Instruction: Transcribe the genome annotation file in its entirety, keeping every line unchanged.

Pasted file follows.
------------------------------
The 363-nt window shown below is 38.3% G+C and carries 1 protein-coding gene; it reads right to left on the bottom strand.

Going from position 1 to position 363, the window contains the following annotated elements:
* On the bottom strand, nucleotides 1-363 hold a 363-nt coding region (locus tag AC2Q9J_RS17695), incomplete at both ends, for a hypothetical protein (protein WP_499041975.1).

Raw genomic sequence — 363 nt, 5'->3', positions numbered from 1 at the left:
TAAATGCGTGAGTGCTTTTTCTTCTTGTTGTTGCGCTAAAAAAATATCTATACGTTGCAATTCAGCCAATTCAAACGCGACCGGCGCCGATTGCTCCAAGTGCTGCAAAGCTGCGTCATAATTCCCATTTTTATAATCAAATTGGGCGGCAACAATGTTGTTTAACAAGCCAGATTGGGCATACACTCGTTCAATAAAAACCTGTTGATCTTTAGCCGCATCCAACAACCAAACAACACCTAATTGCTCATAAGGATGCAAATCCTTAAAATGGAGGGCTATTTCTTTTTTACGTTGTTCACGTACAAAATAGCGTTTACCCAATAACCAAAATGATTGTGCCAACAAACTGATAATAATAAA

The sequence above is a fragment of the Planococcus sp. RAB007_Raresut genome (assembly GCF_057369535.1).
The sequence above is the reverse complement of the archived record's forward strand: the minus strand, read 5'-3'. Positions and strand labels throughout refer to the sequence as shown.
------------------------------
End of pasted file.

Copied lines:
The 363-nt window shown below is 38.3% G+C and carries 1 protein-coding gene; it reads right to left on the bottom strand.

Going from position 1 to position 363, the window contains the following annotated elements:
* On the bottom strand, nucleotides 1-363 hold a 363-nt coding region (locus tag AC2Q9J_RS17695), incomplete at both ends, for a hypothetical protein (protein WP_499041975.1).

Raw genomic sequence — 363 nt, 5'->3', positions numbered from 1 at the left:
TAAATGCGTGAGTGCTTTTTCTTCTTGTTGTTGCGCTAAAAAAATATCTATACGTTGCAATTCAGCCAATTCAAACGCGACCGGCGCCGATTGCTCCAAGTGCTGCAAAGCTGCGTCATAATTCCCATTTTTATAATCAAATTGGGCGGCAACAATGTTGTTTAACAAGCCAGATTGGGCATACACTCGTTCAATAAAAACCTGTTGATCTTTAGCCGCATCCAACAACCAAACAACACCTAATTGCTCATAAGGATGCAAATCCTTAAAATGGAGGGCTATTTCTTTTTTACGTTGTTCACGTACAAAATAGCGTTTACCCAATAACCAAAATGATTGTGCCAACAAACTGATAATAATAAA

The sequence above is a fragment of the Planococcus sp. RAB007_Raresut genome (assembly GCF_057369535.1).
The sequence above is the reverse complement of the archived record's forward strand: the minus strand, read 5'-3'. Positions and strand labels throughout refer to the sequence as shown.